22. 22. Table Functions - Pipelined SELECT empno,ename,job,sal from emp where job=‘DBA’; EMPNO ENAME JOB SAL ---------- ---------- --------- ---------- 7788 SCOTT DBA 3000 7902 FORD DBA 3000 SELECT * FROM TABLE(DBA_LIST(CURSOR(SELECT empno,ename,job,sal FROM emp))); EMPNO ENAME JOB SAL ---------- ---------- --------- ---------- 7788 SCOTT DBA 3000 7788 SCOTT DBA 300 7902 FORD DBA 3000 7902 FORD DBA 300
  23. 23. Table Functions - Pipelined OBSERVATIONS: Explain plan output for Pipelined Table Functions Rows Execution Plan ------- --------------------------------------------------- 0 SELECT STATEMENT GOAL: CHOOSE 4 VIEW 4 COLLECTION ITERATOR (PICKLER FETCH) OF 'DBA_LIST‘ Although the number of records returned is twice as many, the SQL*Net roundtrips to/from client remained the same. Many more recursive calls for the pipelined function.
  24. 24. Native Compilation Before Oracle 9i, PL/SQL programs were compiled to P-code and interpreted at runtime. Interpreted languages are much slower than compiled languages. This interpreted feature allows PL/SQL to be portable. Oracle 9i offers an option to turn the PL/SQL code into C code automatically. You write the same PL/SQL code and Oracle will covert it, compile it and execute it when the PL/SQL code is called. SQL statements do not run much faster. NO CODE CHANGES IN THE PL/SQL CODE!
  25. 25. Native Compilation To utilize Native Compilation, you must set several INIT.ORA parameters. plsql_compiler_flags=‘NATIVE’ • Default is INTERPRETED (can be changed at session level) plsql_native_make_utility=‘/usr/ccs/bin/make’ plsql_native_make_file_name= ‘/u01/app/oracle/product/9.2.0/plsql/’ plsql_native_library_dir=‘/u01/app/oracle/lib’ • Location where shared libraries are created plsql_native_c_compiler=‘/opt/SUNWspro/bin/cc’ plsql_native_linker=‘/usr/sbin/link’
  26. 26. Native Compilation CREATE FUNCTION CALC_BONUS(……. Produces a C file called CALC_BONUS__SCOTT__1.c and the shared library file in the directory defined by the parameter plsql_native_library_dir. You can check to see how code was compiled by viewing the PARAM_NAME and PARMA_VALUE from the dictionary view DBA_STORED_SETTINGS SELECT param_name,param_value FROM user_stored_settings WHERE object_name=‘CALC_BONUS’; PARAM_NAME PARAM_VALUE ------------------------------ -------------------- plsql_compiler_flags NATIVE,NON_DEBUG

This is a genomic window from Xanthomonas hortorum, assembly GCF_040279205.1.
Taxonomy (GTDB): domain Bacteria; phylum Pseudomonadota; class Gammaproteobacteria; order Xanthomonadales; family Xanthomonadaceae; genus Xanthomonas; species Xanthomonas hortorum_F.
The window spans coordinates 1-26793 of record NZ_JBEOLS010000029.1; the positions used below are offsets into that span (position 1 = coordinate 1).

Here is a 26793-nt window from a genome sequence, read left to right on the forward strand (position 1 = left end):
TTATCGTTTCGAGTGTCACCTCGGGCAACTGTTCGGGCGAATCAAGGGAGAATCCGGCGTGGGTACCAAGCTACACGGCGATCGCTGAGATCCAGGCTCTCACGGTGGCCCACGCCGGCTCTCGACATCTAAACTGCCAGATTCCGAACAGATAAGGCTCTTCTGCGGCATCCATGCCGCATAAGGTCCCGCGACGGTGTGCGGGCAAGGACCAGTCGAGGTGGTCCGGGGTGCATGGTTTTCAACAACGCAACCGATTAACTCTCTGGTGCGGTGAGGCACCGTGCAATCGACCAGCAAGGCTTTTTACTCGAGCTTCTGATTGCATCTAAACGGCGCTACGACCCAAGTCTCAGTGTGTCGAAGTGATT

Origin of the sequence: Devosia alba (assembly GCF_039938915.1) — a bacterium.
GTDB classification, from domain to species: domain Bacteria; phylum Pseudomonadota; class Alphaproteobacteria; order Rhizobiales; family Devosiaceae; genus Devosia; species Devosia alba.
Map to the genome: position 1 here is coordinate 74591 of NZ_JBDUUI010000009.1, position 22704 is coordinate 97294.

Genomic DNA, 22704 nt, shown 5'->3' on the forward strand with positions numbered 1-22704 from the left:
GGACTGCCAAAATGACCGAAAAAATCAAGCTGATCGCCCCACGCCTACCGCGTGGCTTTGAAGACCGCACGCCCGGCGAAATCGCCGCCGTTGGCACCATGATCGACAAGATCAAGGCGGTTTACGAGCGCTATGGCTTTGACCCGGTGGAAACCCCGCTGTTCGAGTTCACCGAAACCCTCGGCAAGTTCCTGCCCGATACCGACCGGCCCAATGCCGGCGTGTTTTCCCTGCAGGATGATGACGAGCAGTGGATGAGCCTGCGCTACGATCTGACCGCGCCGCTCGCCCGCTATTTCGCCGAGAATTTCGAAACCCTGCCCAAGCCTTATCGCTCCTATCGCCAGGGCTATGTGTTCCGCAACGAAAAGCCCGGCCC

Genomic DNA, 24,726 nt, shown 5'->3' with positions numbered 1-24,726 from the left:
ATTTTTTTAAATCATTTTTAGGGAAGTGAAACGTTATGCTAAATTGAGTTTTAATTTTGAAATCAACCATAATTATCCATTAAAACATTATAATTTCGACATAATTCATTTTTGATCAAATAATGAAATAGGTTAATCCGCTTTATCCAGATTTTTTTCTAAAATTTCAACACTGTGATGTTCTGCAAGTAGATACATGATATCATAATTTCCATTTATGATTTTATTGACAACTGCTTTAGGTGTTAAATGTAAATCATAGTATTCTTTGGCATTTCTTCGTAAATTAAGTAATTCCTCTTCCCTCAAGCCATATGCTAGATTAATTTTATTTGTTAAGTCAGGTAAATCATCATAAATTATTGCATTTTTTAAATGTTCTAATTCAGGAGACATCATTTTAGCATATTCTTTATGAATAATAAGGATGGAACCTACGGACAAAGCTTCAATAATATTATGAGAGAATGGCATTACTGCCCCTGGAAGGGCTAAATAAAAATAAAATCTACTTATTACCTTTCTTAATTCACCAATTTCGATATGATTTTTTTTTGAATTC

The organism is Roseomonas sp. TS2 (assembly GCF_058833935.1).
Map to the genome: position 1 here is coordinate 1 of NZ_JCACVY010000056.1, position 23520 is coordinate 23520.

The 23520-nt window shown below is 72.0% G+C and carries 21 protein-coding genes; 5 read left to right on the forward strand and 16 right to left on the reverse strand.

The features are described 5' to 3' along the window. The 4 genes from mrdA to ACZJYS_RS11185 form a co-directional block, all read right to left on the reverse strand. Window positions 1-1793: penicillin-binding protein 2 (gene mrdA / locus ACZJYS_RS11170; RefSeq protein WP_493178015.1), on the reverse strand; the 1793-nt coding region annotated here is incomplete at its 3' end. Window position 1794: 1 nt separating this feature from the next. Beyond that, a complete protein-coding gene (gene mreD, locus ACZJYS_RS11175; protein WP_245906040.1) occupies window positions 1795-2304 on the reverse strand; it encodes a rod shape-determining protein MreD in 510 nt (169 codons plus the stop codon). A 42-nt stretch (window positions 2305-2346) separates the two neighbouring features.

27. 27. Native Compilation Check metalink for latest patches and documents regarding NATIVE compilation. There are known bugs (unexpected features) with compiling on a client versus the server. • Error compiling from client. PLS-00923: Native compilation falied: make:spdtexmk:? Also, issues with 32 bit versus 64 bit O/S’s. On Sun 2.8, I ran into a problem that had to be fixed by setting an environment variable and bouncing the listener.
  28. 28. Conclusion The ETL paradigm shift is under way. We will start seeing more ETL be done inside the database as opposed to outside the database. With the ETL processing done at the database level, Oracle 9i can take advantage of resource allocations using resource groups. These changes will eventually result in a simpler and more efficient ETL process at a lower cost of ownership. Oracle 9i offers vast improvements in ETL functionality. • Economics • Efficiency • Performance
  29. 29. Thank You Suzanne Riddell President Apex Solutions, Inc. 303 216 303 809 4914...cell "The Business Intelligence Source"